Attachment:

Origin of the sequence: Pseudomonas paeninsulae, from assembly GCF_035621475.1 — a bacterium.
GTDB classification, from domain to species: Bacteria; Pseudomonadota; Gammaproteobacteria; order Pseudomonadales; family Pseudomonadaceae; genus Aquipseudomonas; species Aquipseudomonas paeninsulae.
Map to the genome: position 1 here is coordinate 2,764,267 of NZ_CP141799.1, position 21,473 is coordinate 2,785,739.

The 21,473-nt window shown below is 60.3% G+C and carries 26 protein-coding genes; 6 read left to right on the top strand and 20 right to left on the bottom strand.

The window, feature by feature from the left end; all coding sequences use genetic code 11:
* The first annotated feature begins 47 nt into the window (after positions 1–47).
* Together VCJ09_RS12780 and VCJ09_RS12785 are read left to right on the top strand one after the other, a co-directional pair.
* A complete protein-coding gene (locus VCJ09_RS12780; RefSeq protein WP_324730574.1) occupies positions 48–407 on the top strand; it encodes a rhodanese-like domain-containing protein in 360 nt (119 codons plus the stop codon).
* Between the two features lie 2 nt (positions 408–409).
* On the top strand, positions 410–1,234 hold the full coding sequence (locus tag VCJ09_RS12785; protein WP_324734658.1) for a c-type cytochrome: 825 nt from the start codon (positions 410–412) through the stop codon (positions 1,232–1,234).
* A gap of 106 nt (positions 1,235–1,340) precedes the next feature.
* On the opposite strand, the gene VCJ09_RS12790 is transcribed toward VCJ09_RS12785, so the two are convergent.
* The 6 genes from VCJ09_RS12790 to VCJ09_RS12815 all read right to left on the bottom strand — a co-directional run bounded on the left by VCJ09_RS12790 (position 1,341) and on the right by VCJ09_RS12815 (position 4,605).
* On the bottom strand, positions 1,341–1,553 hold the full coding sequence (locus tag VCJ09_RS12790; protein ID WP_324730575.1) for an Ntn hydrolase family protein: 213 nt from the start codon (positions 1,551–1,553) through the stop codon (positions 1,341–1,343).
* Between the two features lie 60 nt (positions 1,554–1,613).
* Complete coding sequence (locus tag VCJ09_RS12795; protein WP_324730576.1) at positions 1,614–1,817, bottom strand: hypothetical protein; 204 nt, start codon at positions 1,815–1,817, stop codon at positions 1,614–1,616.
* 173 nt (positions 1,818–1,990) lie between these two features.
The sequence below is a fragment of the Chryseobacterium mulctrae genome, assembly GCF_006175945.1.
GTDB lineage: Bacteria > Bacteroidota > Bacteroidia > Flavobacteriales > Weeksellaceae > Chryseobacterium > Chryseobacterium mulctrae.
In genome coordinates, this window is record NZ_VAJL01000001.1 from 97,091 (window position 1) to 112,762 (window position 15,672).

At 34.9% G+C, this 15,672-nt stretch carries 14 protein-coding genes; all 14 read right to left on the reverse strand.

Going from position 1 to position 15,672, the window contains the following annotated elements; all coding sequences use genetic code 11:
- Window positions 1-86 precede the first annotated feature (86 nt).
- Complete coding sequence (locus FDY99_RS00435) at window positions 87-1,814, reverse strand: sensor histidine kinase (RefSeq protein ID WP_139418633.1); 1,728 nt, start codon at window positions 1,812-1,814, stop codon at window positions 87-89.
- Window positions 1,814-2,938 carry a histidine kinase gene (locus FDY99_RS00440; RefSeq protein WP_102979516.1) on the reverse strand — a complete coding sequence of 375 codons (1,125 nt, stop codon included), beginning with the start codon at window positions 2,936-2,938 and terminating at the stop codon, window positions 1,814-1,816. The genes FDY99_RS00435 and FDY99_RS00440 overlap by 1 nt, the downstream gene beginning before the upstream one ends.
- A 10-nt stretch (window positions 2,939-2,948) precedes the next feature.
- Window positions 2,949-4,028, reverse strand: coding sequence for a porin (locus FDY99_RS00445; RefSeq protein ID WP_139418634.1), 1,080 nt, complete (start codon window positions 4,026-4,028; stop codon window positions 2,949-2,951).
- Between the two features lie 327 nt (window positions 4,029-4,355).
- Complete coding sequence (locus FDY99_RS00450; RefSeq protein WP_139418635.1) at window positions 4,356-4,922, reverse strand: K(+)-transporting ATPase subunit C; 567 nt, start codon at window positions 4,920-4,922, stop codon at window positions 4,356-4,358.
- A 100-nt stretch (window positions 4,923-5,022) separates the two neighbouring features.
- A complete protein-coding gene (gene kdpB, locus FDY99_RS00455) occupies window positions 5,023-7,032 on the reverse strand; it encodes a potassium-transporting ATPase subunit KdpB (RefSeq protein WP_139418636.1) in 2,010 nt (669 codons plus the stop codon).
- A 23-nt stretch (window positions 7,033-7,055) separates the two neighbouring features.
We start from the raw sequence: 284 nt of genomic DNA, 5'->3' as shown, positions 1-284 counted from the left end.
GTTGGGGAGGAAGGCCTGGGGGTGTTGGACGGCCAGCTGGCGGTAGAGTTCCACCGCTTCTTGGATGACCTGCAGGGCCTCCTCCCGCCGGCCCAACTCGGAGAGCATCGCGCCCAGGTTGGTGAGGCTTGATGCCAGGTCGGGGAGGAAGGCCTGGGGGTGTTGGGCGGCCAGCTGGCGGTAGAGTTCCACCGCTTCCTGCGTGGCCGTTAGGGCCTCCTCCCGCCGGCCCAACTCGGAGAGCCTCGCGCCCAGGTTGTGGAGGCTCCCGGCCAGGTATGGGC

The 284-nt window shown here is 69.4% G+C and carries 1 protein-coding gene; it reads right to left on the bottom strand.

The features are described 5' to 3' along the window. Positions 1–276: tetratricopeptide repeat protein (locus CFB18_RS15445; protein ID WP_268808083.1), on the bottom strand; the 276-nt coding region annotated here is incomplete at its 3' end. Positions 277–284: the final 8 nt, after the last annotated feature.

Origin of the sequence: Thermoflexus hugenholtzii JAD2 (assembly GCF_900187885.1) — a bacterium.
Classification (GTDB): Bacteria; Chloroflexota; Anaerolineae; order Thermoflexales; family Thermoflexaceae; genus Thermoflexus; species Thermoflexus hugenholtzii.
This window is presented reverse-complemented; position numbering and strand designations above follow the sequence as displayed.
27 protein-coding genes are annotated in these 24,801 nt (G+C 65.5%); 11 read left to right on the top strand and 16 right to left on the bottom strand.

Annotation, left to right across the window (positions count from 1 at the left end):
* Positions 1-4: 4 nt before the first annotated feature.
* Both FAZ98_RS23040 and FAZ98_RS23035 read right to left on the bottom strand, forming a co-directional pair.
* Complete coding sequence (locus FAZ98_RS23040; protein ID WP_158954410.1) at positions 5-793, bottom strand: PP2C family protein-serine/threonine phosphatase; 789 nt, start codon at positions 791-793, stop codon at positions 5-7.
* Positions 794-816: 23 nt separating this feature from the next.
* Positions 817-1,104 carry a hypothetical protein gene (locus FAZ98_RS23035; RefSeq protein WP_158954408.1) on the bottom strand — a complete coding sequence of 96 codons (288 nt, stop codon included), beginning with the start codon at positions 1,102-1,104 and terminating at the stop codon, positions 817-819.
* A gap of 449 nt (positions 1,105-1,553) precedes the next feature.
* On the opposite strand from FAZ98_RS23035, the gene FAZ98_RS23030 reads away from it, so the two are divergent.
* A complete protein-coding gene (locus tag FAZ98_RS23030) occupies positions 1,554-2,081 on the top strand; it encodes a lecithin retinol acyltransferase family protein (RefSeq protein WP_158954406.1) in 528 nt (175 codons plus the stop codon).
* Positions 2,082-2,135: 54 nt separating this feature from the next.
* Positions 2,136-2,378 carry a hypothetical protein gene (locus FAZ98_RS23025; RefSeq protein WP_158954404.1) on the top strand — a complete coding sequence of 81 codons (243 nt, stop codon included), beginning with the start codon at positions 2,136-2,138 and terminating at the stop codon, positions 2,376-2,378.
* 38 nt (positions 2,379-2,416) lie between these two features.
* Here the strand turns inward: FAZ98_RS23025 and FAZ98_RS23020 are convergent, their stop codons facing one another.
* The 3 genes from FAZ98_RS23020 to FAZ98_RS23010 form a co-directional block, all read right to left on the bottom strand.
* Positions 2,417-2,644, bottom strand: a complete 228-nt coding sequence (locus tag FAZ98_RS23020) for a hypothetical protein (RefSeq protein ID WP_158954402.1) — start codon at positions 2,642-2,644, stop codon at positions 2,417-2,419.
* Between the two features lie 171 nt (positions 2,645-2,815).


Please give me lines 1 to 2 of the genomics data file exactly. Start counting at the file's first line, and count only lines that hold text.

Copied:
Origin of the sequence: Pseudomonas paeninsulae, from assembly GCF_035621475.1 — a bacterium.
GTDB classification, from domain to species: Bacteria; Pseudomonadota; Gammaproteobacteria; order Pseudomonadales; family Pseudomonadaceae; genus Aquipseudomonas; species Aquipseudomonas paeninsulae.